There is no greater theme in the Epistle to the Philippians than the theme of joy and rejoicing.  This theme is repeated in each of the four chapters. Joy, in fact, is the essence of Christianity. A miserable, pessimistic, defeated Christian is an oxymoron and a shame to the cause of Christ. Although I am an empathetic person by nature and know what it is to weep with those who weep;  I have little patience or sympathy for pessimistic, whining Christians.


What is Christian joy? 


Joy is the heart-felt emotion that wells up from the depths of our souls when we receive Christ as our Saviour from sin and surrender to Him as Lord of our lives. It’s not something we can work up. Rather, Psalm 16:11 explains that joy comes from living in the conscious presence of Christ.  It’s the gift of God that is produced in us as we live surrendered to the indwelling Holy Spirit.  In fact,  Galatians 5:22-23 teaches that it is fruit produced in us by the Holy Spirit. Joy comes from reading and obeying God’s Word, we learn in Jeremiah 15:16 and I John 1:4.


Don’t confuse joy with happiness.  Anyone, saved or unsaved, can be happy if the circumstances are going well.   Joy is infinitely more wonderful than happiness.


I first experienced joy as a nine year old boy, when I trusted Jesus Christ as my Saviour.  Joy is the combination of experiencing God’s love and peace, knowing that my heart is right with Him and I am ready for Heaven. Only one who has been born again into the family of God, can know and experience true joy.  It never wavers, regardless of the worst of circumstances.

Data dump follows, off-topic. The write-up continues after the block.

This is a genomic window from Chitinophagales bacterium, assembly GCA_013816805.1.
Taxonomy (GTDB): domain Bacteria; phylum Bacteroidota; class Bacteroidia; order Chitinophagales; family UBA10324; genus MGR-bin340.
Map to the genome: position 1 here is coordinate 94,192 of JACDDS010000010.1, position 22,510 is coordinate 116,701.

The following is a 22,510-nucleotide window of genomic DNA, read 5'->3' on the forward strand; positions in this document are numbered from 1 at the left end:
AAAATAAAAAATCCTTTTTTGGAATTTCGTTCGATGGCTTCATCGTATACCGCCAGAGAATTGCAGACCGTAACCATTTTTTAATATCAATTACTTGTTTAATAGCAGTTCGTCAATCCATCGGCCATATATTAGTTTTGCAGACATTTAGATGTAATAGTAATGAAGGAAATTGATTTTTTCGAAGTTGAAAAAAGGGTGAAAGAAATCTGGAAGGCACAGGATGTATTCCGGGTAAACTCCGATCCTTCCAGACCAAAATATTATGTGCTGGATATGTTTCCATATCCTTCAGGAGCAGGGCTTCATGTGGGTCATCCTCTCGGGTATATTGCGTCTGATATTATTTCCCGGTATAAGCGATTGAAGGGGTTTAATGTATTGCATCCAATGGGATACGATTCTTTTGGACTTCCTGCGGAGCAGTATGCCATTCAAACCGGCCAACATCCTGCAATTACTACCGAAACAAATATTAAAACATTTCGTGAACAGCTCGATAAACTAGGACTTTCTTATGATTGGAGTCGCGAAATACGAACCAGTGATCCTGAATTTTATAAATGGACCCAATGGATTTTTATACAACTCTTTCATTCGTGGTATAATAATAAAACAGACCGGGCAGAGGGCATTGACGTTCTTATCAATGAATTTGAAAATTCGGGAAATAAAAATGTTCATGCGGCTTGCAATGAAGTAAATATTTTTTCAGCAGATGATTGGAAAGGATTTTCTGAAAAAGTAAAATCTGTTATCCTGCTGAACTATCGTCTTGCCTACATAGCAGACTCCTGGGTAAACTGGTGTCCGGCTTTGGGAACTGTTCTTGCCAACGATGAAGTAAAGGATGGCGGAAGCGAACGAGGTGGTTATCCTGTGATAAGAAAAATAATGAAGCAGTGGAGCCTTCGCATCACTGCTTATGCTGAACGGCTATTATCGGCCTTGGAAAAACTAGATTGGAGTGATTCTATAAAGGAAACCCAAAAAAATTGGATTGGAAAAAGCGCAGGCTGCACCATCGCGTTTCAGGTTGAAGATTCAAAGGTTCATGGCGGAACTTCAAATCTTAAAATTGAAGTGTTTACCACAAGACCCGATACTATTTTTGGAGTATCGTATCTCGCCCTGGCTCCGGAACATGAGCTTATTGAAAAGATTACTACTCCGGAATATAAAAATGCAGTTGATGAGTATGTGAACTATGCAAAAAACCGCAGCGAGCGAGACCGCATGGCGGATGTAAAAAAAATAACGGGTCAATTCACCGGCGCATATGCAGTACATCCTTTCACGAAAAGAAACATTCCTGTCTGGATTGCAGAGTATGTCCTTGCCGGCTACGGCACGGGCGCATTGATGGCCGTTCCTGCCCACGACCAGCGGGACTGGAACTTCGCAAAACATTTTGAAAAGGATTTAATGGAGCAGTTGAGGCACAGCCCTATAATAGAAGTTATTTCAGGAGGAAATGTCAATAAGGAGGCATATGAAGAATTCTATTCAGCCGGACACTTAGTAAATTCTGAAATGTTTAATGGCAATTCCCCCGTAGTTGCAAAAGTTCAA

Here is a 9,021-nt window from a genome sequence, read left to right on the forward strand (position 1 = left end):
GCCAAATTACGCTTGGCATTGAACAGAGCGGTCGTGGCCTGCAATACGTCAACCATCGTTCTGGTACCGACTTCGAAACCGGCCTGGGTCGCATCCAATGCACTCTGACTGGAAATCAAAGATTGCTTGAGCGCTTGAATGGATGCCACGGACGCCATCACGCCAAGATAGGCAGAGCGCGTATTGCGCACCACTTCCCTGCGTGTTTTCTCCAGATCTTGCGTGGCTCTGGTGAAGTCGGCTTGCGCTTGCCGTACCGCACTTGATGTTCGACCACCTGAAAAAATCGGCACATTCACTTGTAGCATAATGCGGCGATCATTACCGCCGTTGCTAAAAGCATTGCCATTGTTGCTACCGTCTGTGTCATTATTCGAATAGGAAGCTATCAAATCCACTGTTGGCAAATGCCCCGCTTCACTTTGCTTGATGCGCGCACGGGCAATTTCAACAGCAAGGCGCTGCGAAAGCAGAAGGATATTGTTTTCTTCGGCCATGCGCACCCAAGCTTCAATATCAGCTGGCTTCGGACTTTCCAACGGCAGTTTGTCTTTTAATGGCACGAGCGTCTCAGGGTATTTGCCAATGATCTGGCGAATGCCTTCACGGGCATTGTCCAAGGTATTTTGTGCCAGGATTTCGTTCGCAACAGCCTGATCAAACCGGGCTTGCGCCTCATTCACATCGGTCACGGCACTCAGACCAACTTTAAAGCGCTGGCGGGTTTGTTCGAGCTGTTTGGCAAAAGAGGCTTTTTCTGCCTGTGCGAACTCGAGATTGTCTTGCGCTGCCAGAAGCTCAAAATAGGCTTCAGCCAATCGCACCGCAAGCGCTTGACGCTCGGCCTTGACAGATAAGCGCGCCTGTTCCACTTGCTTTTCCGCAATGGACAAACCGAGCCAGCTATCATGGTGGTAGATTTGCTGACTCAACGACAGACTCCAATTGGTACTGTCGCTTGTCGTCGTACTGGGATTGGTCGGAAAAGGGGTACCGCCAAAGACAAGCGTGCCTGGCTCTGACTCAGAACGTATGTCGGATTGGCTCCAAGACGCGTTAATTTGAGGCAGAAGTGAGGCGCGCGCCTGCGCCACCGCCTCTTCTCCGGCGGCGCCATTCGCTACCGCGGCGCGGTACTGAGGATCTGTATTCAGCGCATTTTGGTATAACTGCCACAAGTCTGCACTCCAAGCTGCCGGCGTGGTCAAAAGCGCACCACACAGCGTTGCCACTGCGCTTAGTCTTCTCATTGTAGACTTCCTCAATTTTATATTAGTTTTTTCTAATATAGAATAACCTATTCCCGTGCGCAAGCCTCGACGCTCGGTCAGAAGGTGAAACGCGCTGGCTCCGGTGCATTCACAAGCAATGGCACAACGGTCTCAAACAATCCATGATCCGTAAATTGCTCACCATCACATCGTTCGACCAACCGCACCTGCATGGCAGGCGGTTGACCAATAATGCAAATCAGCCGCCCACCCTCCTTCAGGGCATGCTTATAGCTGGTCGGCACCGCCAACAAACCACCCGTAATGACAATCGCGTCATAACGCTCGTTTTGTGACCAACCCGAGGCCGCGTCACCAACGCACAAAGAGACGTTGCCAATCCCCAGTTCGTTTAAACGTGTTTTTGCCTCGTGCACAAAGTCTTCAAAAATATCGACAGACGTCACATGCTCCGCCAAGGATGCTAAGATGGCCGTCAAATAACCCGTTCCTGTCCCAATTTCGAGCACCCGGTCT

Keep in mind, that being saved and living in the joy of the Lord, does not insulate us from the trials of life and the pain and sorrow that accompanies those trials.


The Purpose of Philippians


Paul wrote this Epistle to encourage the hearts of the Philippian Christians and our hearts to live above our circumstances and to recognize Christ, not only as our Saviour, but also as our life. Philippians 1:21


I have had my share of negative, heart-breaking  experiences with fellow Christians; but, to tell the truth, I need to dig into my memory to remember those negative experiences. They’re not on the surface. All of my conscious memories of Christian friends, are only joyful.  I refuse to dwell on the negative memories.   One day in Heaven, I will meet those Christians who have hurt me in the past, and hug them with Christ’s love.  But, as far as I’m concerned,  I’m ready to hug right now.  I desire only God’s best for my former enemies. I refuse to be bitter.  I wouldn’t touch that negative emotion with a ten foot pole. I encourage you to go to the GEM link and read the short statement by a medical doctor on the high cost of HATE.